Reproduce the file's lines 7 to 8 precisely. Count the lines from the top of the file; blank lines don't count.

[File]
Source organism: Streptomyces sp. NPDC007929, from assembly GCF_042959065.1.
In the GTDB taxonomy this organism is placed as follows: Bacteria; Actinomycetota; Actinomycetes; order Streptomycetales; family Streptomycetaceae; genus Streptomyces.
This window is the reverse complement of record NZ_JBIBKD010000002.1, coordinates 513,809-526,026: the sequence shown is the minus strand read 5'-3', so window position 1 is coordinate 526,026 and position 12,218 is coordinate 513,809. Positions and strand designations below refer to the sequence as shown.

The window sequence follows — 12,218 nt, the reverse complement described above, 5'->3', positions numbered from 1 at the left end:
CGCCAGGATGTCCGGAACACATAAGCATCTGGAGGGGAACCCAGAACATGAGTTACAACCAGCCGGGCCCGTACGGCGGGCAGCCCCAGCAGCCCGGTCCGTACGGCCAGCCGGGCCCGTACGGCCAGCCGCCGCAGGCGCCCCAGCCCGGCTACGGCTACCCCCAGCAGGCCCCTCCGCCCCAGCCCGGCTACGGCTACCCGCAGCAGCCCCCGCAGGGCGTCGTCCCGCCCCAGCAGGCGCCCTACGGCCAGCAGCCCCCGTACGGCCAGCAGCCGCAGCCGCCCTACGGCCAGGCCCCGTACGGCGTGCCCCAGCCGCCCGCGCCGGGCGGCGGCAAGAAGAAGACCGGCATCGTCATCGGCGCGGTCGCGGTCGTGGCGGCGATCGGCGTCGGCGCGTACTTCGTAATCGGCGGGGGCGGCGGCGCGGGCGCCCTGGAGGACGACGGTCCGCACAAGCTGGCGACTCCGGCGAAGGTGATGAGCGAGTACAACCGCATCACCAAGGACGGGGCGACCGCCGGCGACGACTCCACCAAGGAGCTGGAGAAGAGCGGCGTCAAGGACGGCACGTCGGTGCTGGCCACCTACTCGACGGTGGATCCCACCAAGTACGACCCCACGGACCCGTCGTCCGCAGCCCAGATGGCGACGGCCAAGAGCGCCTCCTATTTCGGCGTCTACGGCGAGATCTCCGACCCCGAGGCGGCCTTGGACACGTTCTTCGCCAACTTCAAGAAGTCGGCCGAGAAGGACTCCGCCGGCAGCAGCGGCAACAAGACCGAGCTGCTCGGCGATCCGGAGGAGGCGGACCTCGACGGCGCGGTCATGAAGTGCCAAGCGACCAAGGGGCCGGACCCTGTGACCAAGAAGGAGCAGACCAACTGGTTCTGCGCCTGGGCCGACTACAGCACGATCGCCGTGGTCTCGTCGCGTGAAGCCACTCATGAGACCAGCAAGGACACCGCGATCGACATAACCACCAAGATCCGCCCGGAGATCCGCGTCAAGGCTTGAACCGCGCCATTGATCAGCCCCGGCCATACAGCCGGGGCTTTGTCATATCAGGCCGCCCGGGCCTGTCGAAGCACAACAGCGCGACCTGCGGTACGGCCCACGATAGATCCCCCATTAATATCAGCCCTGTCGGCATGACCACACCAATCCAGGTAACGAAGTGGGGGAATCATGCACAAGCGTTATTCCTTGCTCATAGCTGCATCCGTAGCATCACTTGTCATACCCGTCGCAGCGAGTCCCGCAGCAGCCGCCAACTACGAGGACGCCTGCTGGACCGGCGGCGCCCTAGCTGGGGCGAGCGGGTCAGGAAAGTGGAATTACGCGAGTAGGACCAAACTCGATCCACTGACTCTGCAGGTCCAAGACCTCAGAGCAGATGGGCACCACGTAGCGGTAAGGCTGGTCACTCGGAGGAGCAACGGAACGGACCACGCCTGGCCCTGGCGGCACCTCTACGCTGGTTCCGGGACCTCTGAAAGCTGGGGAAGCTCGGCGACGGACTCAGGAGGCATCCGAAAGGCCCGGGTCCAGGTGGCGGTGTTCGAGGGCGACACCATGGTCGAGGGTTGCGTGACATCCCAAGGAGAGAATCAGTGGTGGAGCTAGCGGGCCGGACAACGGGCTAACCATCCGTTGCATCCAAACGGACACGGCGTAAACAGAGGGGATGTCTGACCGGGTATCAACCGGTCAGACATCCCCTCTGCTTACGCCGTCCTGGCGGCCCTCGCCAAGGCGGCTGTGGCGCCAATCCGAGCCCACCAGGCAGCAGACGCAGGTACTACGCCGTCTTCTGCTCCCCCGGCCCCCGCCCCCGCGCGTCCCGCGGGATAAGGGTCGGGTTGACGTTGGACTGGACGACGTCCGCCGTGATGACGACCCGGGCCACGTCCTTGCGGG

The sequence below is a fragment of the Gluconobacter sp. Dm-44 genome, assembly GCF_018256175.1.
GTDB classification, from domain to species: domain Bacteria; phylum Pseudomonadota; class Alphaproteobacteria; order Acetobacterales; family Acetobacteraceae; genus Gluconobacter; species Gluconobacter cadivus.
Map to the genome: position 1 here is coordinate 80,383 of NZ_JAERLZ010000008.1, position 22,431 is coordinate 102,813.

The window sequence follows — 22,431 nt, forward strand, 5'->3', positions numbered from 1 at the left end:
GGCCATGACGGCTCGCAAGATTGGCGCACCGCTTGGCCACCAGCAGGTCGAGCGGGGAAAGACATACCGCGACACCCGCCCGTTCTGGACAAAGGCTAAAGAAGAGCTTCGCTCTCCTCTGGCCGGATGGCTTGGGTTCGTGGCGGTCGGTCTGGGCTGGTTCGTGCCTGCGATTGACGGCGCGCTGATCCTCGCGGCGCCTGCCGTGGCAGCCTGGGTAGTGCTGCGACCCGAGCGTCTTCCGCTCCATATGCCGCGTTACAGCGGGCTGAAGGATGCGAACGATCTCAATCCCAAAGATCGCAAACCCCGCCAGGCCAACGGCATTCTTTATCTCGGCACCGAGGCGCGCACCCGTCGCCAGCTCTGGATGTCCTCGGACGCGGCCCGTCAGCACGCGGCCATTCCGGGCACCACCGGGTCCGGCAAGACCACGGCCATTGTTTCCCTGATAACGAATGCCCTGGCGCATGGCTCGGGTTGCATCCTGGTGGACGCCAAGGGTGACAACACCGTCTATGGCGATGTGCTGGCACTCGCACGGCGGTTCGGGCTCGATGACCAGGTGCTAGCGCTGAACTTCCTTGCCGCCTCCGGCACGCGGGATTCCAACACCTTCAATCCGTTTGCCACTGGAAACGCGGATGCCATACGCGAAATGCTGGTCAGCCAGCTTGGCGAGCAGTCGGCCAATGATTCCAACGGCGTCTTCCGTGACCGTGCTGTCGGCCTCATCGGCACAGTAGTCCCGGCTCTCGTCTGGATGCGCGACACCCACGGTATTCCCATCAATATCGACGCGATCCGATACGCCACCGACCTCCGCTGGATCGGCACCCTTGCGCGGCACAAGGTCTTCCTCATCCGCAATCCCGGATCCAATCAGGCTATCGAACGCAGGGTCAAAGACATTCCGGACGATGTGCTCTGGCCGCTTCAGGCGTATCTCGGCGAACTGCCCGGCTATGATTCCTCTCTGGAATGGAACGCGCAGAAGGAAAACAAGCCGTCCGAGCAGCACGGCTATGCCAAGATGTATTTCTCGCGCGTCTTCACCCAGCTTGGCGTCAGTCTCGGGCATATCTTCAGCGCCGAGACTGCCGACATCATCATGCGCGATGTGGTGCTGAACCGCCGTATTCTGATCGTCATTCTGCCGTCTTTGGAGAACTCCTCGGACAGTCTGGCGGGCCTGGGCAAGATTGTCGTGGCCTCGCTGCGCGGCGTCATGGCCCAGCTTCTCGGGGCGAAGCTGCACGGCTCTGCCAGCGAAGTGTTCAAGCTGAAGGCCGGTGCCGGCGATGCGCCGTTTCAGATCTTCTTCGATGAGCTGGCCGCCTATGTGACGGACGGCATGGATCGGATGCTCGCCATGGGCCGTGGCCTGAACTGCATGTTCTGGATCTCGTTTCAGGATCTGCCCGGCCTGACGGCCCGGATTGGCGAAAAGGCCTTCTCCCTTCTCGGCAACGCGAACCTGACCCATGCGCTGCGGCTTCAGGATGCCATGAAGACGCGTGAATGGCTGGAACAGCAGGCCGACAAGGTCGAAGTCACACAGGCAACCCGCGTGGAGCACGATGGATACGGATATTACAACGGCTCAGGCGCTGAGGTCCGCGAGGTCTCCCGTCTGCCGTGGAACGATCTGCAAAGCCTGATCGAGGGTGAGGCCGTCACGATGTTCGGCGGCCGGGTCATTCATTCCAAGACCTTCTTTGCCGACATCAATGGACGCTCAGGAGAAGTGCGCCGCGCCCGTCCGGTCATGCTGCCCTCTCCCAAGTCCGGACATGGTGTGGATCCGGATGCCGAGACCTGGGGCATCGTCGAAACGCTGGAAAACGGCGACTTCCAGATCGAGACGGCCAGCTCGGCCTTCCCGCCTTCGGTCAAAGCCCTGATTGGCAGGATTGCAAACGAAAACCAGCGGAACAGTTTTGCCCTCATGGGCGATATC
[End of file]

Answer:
GTDB classification, from domain to species: domain Bacteria; phylum Pseudomonadota; class Alphaproteobacteria; order Acetobacterales; family Acetobacteraceae; genus Gluconobacter; species Gluconobacter cadivus.
Map to the genome: position 1 here is coordinate 80,383 of NZ_JAERLZ010000008.1, position 22,431 is coordinate 102,813.